The project will make significant progress in design and use of camera traps, in for example the same way that GPS technology has changed the way we study movement. The project is driving evolution in both technology and ecological practice through carefully considered research combined with active engagement of stakeholders in the analysis and appraisal of the results.
Results of the activities are being distributed in each phase. In the final phase, an analysis will be provided to inform and inspire stakeholders as well as members of the public thereby capitalizing on both stakeholder and technology dimensions of the work. Throughout the project, papers will disseminate specific results at conferences as well as in journals.
The outcomes of the project will be evaluated from two complimentary, but contrasting, perspectives:
The final phase of work focuses on drawing conclusions that are transferable to other application domains.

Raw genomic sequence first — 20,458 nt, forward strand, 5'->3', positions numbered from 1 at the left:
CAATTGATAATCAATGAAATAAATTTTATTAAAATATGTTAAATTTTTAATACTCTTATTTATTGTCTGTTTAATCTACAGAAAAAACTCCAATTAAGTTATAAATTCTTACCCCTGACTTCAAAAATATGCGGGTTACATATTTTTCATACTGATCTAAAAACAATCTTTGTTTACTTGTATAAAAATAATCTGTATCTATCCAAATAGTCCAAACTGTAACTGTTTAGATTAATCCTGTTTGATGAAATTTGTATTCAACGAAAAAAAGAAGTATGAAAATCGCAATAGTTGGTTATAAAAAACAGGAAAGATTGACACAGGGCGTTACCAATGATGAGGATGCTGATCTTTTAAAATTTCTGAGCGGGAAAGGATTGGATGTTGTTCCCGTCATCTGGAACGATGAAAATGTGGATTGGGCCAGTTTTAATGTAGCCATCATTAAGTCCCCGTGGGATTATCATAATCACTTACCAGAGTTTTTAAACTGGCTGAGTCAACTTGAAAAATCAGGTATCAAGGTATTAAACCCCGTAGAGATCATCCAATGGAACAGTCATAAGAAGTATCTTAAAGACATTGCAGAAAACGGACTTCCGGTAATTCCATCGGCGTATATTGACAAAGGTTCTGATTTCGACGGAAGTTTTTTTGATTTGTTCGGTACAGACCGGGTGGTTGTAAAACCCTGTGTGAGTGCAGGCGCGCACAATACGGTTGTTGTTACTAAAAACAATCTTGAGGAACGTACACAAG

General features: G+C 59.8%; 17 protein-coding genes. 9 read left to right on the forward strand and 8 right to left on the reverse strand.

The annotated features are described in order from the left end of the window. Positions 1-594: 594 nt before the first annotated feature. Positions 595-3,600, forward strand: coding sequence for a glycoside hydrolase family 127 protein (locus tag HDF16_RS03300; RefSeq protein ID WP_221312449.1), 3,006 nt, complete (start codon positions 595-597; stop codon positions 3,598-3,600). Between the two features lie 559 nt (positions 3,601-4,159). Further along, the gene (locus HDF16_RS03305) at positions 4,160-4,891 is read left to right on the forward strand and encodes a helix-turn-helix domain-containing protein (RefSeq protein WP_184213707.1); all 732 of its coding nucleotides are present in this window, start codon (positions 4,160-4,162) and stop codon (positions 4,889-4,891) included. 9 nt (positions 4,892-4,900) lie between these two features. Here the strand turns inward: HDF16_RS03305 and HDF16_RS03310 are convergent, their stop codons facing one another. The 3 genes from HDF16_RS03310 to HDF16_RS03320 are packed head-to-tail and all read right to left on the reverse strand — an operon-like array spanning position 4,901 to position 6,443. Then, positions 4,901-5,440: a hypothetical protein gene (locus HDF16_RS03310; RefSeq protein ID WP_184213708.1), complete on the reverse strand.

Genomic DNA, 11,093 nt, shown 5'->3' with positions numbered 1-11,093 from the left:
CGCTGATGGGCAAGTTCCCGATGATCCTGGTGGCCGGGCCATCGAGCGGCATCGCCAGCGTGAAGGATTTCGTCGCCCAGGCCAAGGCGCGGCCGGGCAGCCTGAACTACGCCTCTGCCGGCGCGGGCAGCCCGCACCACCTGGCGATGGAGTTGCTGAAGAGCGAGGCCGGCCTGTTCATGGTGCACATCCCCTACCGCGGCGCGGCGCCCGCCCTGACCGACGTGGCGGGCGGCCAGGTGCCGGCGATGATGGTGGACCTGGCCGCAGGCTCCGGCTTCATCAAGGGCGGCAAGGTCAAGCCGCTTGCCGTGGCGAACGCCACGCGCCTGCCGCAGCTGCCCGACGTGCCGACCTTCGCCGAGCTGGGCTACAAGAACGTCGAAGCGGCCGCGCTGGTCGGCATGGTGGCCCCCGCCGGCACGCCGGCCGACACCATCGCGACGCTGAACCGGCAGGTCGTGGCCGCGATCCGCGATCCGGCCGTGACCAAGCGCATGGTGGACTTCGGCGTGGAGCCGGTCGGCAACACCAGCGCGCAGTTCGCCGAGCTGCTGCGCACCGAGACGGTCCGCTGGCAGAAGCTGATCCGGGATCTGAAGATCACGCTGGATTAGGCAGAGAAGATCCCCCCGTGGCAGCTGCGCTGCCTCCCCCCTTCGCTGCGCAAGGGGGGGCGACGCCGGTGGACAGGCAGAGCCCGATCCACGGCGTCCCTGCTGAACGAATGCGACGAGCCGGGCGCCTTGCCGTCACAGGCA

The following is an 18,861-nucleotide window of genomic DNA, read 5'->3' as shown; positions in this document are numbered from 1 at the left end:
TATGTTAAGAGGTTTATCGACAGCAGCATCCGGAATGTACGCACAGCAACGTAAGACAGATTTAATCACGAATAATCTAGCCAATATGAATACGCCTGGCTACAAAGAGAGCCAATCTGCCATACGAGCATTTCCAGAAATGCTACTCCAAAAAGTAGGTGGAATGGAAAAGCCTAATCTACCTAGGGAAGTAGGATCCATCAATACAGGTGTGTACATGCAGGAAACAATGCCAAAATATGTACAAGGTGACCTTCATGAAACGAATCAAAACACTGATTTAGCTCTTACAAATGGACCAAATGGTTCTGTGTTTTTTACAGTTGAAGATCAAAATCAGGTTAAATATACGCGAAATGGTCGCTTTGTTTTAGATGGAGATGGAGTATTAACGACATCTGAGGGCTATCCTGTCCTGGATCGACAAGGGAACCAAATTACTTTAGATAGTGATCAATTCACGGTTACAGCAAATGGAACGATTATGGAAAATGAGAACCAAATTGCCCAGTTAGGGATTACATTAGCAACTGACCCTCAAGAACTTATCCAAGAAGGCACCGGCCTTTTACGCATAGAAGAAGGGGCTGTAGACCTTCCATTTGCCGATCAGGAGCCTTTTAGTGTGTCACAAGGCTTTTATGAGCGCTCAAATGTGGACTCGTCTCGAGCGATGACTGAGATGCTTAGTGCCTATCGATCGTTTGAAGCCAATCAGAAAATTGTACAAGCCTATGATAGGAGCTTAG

A series of field tests with Cameras 1B and 1C suggested that the height and angle of the sensors (PIR and X-band radar) effect the sensor’s activation. This phenomenon was important to understand because it can be used to eliminate false triggers that would otherwise result in redundant data being generated by the sensors and cameras. The study concluded that a height of about 180cm (with a tilt of sensors as 68 degrees) is optimum to avoid false activations due to moving grass/bushes in front of the camera.
An extensive comparative study using version Cameras 1C and a commercial unit is under way examining a range of operating environments. Environmental factors like sun, fog, rain and wind are being monitored to determine their effect on operability of deployed units. The results are likely to provide insights to tackle the issue of false triggering.